Keeping Busy on Bad Weather Days

Keeping Busy on Bad Weather Days
Finished set - baby dolphin.

I have now witnessed snow on South Padre as well as Grand Isle in the same winter. I’m over it. Unfortunately, I foresee at least another four weeks of winter, no matter what that Yankee rodent up in Punxutawney, PA has to say about it. I’m guessing four weeks because that’s how much longer I’ll be guiding for bull reds in Louisiana this winter. I figure that as I drive off the island, headed back to Texas on February 28, the winds will be calm with definite signs of spring.

So, what’s a fly guide to do when he’s stuck at fish camp and canceling trip after trip, due to bad weather? Well, dream of warmer days and restock the fly boxes!

I’m pretty sure I’ve tied enough of my Redfish Crack flies to last me through next fall. Once the bay boxes were jammed full, thoughts turned to summertime beachfront fishing. With the new Dargel Kat now in the stable, I’m hoping to hit the nearshore waters around Port O’Connor as soon as those first migrants arrive on warming currents.

Large flies for kingfish and other big critters that roam offshore are expensive. And, due to their sharp dental work, those high-dollar flies don’t last long. As I rummaged through the piles of miscellaneous materials I brought with me, I ran across a cache of supreme hair. I really don’t even remember why I bought it, or so much of it, but it has been patiently waiting at the bottom of a box. Surely, I’m not the only one who does this, right?

If you aren’t familiar with it, supreme hair is a fairly stiff synthetic fiber with a lot of kink to it. It reflects a lot of light and adds fullness without too much bulk. It is a bit too stiff in short lengths for my liking as it doesn’t move much, but at about four inches it livens up. For larger flies, the stiffness is desirable because it helps to keep the material from wrapping and fouling the hook. It is also cheap and very durable, making it perfect for bigwater flies.

Looking through the colors, I decided to tie a ballyhoo and a baby dolphin. Both patterns were productive for me back in my trolling days. After a little trial and error, I came up with something that was simple to tie and looked really good in the water. Nice sink rate, good movement, and by keeping them somewhat sparse with water shedding materials; they even cast pretty well…as well as could be expected for a seven-inch fly.

For the ballyhoo, I started with an extra-long shank Owner 7/0, (a 5/0 might be better, but that’s what I had on hand). The XL shank provides a little extra tooth protection as well as creating a nice beak for the ballyhoo.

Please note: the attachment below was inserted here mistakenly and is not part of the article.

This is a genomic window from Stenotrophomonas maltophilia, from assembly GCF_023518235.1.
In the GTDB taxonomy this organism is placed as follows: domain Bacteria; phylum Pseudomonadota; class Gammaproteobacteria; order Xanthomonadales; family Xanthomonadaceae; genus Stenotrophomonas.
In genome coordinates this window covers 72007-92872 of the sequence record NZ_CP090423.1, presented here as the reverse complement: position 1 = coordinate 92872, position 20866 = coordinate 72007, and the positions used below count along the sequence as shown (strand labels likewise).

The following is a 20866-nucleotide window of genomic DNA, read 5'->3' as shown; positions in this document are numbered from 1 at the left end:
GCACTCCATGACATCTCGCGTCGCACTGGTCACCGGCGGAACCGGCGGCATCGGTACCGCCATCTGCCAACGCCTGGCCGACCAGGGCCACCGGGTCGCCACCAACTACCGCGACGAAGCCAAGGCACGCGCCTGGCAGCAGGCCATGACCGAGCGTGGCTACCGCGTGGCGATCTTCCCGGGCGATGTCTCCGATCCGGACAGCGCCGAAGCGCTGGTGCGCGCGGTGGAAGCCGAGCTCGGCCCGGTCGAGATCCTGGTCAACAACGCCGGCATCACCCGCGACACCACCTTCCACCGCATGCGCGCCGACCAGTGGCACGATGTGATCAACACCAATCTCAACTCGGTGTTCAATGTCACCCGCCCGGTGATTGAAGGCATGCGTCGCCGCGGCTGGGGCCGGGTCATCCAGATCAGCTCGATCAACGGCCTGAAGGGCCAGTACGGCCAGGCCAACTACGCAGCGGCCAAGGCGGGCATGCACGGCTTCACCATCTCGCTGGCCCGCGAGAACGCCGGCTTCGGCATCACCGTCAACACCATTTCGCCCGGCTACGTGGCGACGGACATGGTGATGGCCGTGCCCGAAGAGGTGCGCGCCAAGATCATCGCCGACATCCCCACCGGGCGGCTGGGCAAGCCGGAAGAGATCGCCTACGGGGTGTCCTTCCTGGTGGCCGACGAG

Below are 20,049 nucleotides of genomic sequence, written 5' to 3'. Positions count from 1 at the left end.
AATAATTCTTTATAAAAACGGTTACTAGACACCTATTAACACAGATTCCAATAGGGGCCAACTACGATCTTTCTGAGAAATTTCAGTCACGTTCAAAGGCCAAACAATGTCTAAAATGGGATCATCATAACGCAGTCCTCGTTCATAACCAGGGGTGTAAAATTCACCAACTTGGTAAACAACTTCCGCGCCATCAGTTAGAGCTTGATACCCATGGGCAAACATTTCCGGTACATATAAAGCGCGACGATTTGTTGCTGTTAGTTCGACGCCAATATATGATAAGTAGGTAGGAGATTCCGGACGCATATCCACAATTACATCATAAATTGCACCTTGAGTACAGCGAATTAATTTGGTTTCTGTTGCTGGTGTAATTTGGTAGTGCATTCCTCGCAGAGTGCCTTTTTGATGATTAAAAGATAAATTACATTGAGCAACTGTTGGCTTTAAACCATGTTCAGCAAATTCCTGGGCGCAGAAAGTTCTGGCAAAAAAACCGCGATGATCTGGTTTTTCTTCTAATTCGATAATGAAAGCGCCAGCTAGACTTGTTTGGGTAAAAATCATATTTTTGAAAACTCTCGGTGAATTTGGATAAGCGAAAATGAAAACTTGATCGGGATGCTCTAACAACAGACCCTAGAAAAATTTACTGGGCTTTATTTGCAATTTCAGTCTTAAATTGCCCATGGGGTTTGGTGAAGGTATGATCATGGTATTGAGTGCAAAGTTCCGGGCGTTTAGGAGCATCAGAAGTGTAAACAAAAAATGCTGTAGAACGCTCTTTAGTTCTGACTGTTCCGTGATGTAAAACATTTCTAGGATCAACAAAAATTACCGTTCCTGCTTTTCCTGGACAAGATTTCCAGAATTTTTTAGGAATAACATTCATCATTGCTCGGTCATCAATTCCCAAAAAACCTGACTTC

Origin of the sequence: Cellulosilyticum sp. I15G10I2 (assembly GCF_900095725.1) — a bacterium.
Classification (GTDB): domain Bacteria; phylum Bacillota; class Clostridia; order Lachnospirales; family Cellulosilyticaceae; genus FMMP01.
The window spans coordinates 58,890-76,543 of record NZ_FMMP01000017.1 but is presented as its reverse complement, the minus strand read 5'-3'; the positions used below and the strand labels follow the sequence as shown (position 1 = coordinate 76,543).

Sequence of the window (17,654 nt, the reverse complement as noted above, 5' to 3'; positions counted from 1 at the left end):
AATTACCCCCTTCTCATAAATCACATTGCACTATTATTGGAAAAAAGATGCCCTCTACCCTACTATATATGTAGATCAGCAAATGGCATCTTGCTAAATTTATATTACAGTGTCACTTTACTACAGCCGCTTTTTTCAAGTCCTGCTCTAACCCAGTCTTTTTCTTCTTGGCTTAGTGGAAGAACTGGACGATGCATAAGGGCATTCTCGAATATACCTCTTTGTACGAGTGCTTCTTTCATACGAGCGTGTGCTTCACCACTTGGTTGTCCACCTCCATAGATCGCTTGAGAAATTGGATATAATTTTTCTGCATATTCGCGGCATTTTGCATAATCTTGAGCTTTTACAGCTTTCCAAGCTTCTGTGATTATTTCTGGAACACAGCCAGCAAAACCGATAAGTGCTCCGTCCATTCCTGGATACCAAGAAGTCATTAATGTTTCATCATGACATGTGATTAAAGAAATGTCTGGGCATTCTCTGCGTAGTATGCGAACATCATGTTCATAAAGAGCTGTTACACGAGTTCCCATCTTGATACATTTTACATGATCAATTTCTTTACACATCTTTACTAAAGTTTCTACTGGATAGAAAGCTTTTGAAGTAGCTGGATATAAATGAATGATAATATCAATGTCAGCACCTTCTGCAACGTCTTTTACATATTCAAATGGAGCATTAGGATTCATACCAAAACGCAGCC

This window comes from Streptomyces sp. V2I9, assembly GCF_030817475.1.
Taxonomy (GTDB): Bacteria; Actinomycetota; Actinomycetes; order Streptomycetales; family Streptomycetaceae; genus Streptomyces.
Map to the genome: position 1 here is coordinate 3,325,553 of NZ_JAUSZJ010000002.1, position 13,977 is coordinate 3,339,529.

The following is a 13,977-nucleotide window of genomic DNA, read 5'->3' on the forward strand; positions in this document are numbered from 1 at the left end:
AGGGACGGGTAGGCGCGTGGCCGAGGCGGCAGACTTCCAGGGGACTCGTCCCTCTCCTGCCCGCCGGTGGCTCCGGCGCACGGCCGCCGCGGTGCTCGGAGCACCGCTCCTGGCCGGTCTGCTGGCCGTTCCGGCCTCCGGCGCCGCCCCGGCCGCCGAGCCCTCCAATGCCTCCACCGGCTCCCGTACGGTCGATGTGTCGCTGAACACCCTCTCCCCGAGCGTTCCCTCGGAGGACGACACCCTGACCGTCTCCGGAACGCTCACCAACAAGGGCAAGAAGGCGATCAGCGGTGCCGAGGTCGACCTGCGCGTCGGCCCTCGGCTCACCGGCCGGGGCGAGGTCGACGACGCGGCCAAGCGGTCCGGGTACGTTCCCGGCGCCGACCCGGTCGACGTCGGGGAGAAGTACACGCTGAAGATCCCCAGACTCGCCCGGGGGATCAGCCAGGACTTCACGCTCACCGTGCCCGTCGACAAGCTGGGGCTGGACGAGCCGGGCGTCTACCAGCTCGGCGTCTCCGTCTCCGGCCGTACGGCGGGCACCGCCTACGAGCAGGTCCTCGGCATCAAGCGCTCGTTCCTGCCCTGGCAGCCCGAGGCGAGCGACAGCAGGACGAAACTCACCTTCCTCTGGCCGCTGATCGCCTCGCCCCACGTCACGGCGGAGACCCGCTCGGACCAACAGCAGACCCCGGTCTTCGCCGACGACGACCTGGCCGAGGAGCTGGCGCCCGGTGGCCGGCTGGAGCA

I chose three colors of supreme hair; white, grey and light blue. The material is about 12-inches long and I used about a matchstick sized bunch in each, a little less is better than too much.After cutting your pieces, lightly pull at the ends to make them uneven and more natural looking.This will give you an overall length of 13- to 14-inches.

Lay the white piece along the hook and tie it in at about half an inch from the middle, making that first part of the tail slightly longer. Once tied in, coat the first three inches or so with Goop or Softex to stiffen it up a little. This will help with fouling. The remaining pieces of supreme hair won’t need the Goop. Now fold back the remaining portion that extended forward and give it a few wraps to make it lie down.

Tie in the grey piece in the same manner. On top of the grey, tie in a small amount of pearl Mylar or similar flash. Next, tie in the light blue about a half inch from the middle with shorter end extending back first before laying the longer end over the top. Varying the white and blue gives the fly a nice taper without having to trim it later.

Each of the above steps are tied on top of the hook. For added durability, flip the fly over and hit the threads with a little Zap-A-Gap. To give the fly a little more belly, place a small amount (about half as much as the supreme hair bundles) of Steve Farrar’s Flash Blend in UV white or something similar. This material is about 8- to 9-inches long and the ends are already uneven.Find the mid-point of the bundle and tie it along the side of the hook shank, then wrap the remaining portion over the top of the hook and lay it along the other side of the shank to tie it in place. Along the very top of the fly, tie in a few strands of peacock Flashabou and build up a head of thread to seat the mask. Seal the thread with cement.

For the head I used the clear Fish Mask and Living Eyes from Flymen Fishing Company. You could build a head with epoxy, but that stuff is a pain on a head this large. The Fish Mask is fast and easy. Put a little dab of Goop on the built-up thread and slide the mask into place. Hold it there a few seconds until the glue sets and then put the eyes in place. Start some black thread in front of the head and build a tapered cone to really lock the mask in place. Continue wrapping to the eye of the hook to make the beak. I also added a little section of red thread right at the eye, but it probably isn’t necessary, just wanted to. Seal the threads with cement.

You could probably stop there on the head but, for extra strength, I applied a coat of Loon UV clear fly finish over the eyes, around the edges of the mask and over the beak.

The baby dolphin fly was done using the same techniques. The only thing I added was a little chartreuse craft fur as a last step before the mask. Back when I trolled for kings, I also had a lot of success with red/white and pink/white lures, so I plan on doing a few of those as well.

If you’d like to try your hand at catching some beachfront beasts this summer, shoot me an email and we’ll get you on the calendar. As always, weather plays a big part in this game.Should Mother Nature wreck our plans we can always grab the poling skiff and divert to the flats to throw some of these Redfish Crack flies.